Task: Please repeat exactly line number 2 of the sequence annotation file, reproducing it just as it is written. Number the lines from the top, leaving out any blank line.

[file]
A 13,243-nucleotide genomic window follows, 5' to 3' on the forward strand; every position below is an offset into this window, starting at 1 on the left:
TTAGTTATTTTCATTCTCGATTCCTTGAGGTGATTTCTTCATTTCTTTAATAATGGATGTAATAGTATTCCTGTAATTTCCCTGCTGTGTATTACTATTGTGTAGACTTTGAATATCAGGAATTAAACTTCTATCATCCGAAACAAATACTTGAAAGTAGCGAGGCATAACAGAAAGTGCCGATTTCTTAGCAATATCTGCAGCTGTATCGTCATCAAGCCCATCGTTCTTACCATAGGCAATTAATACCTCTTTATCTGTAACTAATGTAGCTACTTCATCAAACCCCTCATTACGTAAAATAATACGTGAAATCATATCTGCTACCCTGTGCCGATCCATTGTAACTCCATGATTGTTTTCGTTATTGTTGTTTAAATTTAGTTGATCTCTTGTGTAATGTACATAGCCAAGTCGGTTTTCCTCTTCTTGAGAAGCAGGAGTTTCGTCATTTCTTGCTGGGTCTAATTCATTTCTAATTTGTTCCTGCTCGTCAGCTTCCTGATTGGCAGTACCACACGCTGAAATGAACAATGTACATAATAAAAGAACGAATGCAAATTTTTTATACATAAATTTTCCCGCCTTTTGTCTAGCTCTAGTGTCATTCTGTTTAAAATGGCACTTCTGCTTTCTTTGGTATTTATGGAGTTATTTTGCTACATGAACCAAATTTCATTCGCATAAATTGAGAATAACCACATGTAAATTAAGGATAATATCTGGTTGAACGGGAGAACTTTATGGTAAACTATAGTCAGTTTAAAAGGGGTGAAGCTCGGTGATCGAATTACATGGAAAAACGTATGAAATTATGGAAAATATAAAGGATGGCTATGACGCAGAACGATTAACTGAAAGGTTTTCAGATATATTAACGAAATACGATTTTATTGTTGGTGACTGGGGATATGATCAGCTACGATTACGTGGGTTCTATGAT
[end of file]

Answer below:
TTAGTTATTTTCATTCTCGATTCCTTGAGGTGATTTCTTCATTTCTTTAATAATGGATGTAATAGTATTCCTGTAATTTCCCTGCTGTGTATTACTATTGTGTAGACTTTGAATATCAGGAATTAAACTTCTATCATCCGAAACAAATACTTGAAAGTAGCGAGGCATAACAGAAAGTGCCGATTTCTTAGCAATATCTGCAGCTGTATCGTCATCAAGCCCATCGTTCTTACCATAGGCAATTAATACCTCTTTATCTGTAACTAATGTAGCTACTTCATCAAACCCCTCATTACGTAAAATAATACGTGAAATCATATCTGCTACCCTGTGCCGATCCATTGTAACTCCATGATTGTTTTCGTTATTGTTGTTTAAATTTAGTTGATCTCTTGTGTAATGTACATAGCCAAGTCGGTTTTCCTCTTCTTGAGAAGCAGGAGTTTCGTCATTTCTTGCTGGGTCTAATTCATTTCTAATTTGTTCCTGCTCGTCAGCTTCCTGATTGGCAGTACCACACGCTGAAATGAACAATGTACATAATAAAAGAACGAATGCAAATTTTTTATACATAAATTTTCCCGCCTTTTGTCTAGCTCTAGTGTCATTCTGTTTAAAATGGCACTTCTGCTTTCTTTGGTATTTATGGAGTTATTTTGCTACATGAACCAAATTTCATTCGCATAAATTGAGAATAACCACATGTAAATTAAGGATAATATCTGGTTGAACGGGAGAACTTTATGGTAAACTATAGTCAGTTTAAAAGGGGTGAAGCTCGGTGATCGAATTACATGGAAAAACGTATGAAATTATGGAAAATATAAAGGATGGCTATGACGCAGAACGATTAACTGAAAGGTTTTCAGATATATTAACGAAATACGATTTTATTGTTGGTGACTGGGGATATGATCAGCTACGATTACGTGGGTTCTATGAT